In June 2008, Rhoades had a one-time sexual encounter with Adam Plendl during which they used a condom. Several days later, Plendl was told by a friend that Rhoades might be HIV-positive.The police were contacted, and Mr. Plendl cooperated fully in the prosecution of Mr. Rhoades. The police arrested Rhoades in September 2008, and on the advice of his counsel, he pled guilty. Despite the fact that a condom was used and Mr. Plendl did not contract HIV, Rhoades was convicted under Iowa's HIV criminalization law. He received the maximum sentence: 25 years in prison and classification as the most serious type of sex offender. Subsequently, the court suspended his prison sentence, and he was placed on supervised probation for five years. On March 15, 2010, Rhoades filed an Application for Post-Conviction Relief, arguing that the attorney who advised him to plead guilty had failed to inform him of the specifics of the statute, resulting in his conviction for a crime he did not in fact commit. In December 2011, the district court denied the application, and Lambda Legal began representing Rhoades on appeal. Oral argument were presented to the Iowa Court of Appeals in early September (2013), and on October 2, a three-judge panel affirmed Rhoades's conviction.
Thirty-nine states have HIV-specific criminal statutes or have brought HIV-related criminal charges resulting in more than 160 prosecutions in the United States in the past four years. Among other things, HIV criminalization perpetuates the many myths and misconceptions that fuel other types of discrimination against people living with HIV. It sends an inaccurate message regarding prevention responsibility, creates a disincentive to getting tested, and may actually discourage disclosure of HIV status.
Added Scott Schoettes, HIV Project Director for Lambda Legal: "We're asking the Iowa Supreme Court to review this case because the facts here don't add up to a conviction. The Court of Appeals' decision was based on a misinterpretation of the plain language of the statute, and we look forward to presenting the case to the state's supreme court. A person who uses a condom and engages in safe sex, as Nick did, does not have the intent required to support a conviction under Iowa's law addressing exposure to HIV."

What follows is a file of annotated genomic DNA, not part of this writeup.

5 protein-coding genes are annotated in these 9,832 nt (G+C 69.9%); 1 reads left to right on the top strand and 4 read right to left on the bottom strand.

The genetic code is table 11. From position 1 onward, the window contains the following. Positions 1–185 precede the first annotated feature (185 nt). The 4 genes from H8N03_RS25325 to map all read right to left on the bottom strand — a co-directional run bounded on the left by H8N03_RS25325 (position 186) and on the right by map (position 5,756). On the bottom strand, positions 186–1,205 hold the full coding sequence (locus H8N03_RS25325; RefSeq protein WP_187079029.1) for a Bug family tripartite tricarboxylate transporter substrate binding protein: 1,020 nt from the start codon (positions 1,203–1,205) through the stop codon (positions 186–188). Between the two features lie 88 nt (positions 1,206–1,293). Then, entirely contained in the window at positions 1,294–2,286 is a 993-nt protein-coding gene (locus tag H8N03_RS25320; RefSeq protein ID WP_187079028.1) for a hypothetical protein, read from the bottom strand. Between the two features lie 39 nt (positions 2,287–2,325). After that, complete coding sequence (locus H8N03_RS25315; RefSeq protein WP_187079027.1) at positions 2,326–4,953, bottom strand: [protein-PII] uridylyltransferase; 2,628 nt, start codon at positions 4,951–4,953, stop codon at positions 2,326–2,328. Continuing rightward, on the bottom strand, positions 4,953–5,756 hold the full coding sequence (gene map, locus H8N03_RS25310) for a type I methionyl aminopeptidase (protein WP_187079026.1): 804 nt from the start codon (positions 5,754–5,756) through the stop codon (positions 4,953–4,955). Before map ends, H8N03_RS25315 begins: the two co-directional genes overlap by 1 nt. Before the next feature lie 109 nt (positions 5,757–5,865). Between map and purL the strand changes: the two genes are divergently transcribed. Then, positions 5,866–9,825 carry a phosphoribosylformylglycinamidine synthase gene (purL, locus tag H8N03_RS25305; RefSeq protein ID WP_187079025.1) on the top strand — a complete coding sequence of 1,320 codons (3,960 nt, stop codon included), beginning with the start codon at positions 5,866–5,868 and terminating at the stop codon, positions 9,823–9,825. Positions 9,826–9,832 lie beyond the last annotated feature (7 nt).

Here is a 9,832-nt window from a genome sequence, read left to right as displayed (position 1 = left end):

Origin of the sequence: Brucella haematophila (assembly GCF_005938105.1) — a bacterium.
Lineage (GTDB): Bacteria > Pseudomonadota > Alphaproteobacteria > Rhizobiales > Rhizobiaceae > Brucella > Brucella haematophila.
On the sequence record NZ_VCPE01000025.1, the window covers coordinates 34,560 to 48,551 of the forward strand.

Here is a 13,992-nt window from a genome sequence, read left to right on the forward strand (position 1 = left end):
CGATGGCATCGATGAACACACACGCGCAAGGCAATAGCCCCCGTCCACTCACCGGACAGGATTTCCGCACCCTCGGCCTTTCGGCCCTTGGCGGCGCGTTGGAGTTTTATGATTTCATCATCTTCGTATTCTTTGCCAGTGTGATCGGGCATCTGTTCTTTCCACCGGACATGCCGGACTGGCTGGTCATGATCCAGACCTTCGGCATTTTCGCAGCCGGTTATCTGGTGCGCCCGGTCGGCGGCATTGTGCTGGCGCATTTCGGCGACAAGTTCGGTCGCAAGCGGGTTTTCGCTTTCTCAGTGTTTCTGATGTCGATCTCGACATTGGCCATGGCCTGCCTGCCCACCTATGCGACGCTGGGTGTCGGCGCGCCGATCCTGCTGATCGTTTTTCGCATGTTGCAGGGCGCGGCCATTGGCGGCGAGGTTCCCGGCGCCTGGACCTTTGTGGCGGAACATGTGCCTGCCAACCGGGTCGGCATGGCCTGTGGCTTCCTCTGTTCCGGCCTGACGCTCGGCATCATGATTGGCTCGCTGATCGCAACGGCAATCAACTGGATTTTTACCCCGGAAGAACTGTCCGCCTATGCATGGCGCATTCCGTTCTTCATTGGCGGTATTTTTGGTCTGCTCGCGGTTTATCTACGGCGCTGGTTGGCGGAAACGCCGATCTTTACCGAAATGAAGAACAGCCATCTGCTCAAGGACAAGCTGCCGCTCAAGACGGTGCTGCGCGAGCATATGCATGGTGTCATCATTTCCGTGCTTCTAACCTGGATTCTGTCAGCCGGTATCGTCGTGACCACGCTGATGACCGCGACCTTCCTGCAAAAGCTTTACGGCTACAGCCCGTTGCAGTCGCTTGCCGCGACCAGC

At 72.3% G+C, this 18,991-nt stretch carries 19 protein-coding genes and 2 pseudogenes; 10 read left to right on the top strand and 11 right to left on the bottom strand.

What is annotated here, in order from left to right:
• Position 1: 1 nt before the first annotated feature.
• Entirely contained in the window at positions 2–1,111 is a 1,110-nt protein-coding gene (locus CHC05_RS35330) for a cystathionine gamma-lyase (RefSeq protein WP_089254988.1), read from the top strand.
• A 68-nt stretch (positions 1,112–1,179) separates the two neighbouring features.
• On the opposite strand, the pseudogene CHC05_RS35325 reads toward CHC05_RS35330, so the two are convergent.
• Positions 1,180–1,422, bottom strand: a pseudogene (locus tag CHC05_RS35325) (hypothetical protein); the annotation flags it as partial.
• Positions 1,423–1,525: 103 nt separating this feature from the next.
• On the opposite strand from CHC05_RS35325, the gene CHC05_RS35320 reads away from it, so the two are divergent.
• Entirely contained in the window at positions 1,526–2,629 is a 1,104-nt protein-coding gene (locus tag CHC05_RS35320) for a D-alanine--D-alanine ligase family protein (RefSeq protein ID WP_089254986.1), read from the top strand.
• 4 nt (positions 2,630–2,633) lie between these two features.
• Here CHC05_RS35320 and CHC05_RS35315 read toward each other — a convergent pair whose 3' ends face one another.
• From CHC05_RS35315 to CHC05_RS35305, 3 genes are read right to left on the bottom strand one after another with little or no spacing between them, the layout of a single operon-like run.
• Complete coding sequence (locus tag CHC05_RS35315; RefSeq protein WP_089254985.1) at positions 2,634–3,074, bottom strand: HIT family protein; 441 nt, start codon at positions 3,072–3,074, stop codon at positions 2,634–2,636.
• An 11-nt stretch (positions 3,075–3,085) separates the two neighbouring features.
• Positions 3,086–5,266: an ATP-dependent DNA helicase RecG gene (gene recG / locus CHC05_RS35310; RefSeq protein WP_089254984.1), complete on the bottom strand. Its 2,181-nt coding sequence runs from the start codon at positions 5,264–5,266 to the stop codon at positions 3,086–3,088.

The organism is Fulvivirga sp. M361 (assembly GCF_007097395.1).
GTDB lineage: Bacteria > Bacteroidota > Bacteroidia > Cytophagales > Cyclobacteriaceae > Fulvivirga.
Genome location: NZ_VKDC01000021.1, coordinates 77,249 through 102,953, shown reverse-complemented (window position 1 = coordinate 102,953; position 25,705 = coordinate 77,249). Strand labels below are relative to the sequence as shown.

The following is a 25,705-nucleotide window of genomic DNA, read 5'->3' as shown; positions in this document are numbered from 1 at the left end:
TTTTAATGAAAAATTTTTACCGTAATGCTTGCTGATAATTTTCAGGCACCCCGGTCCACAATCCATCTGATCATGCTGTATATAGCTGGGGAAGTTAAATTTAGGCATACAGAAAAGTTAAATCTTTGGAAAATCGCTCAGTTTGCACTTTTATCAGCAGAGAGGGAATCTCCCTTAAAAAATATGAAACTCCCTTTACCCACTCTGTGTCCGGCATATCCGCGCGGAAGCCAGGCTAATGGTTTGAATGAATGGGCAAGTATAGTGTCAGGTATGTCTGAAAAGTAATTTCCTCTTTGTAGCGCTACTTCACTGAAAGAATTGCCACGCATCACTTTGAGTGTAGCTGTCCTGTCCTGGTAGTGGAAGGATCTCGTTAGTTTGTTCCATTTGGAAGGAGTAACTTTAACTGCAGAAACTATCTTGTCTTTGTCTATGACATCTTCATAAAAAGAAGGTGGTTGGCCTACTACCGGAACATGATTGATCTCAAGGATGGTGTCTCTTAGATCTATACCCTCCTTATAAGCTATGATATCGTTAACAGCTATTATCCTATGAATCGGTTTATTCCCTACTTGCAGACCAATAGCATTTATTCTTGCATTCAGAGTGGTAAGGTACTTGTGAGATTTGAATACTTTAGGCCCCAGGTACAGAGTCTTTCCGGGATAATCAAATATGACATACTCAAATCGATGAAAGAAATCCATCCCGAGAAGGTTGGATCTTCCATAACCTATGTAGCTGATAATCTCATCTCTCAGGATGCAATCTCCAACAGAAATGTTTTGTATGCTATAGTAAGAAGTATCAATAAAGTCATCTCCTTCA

More on the case at Lambda Legal's website.
Previously on Towleroad...
Nick Rhoades: Imprisoned fro Months, Punished for Life, for Failure to Disclose [tlrd]
Criminalizing the HIV-Positive Community [tlrd]
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Sarah Palin and Ted Cruz, who initially supported the government shutdown, are now protesting it in Washington, DC.
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A few months ago a gay couple in Iowa were turned away from an art gallery wedding venue that they wanted to use for their own wedding because their homosexuality violated the religious sensibilities of the Mennonite owners. A discrimination case was pursued by the Iowa Civil Rights Commission.
A few days ago the Becket Fund for Religious Liberty filed an 11-count lawsuit against the Iowa Civil Rights Commission and wants the Commission to rule that the Odgaard's refusal to host a same-sex wedding in their public art gallery wedding venue was not a violation of the Iowa Civil Rights Act.
A spokesperson for the Becket Fund engaged in some contradictions, claiming that they didn't want to eliminate homosexuality as a protected class, just to allow the Mennonite beliefs of the Osgaards to supersede the civil rights of Lee Stafford and his fiancee.
The spokesperson also said “To our knowledge, no Iowa or Federal court has ever forced anyone to participate in a religious activity against their will. Doing so now would abandon Iowa’s history of being the vanguard of protecting individual freedom, and out of line with state and federal law.” This is true that no state or federal law has forced people to unwillingly take part in a religious ceremony, but state and federal laws have ruled that public venues and public services cannot discriminate based on orientation, and venues that have discriminated have lost those legal battles.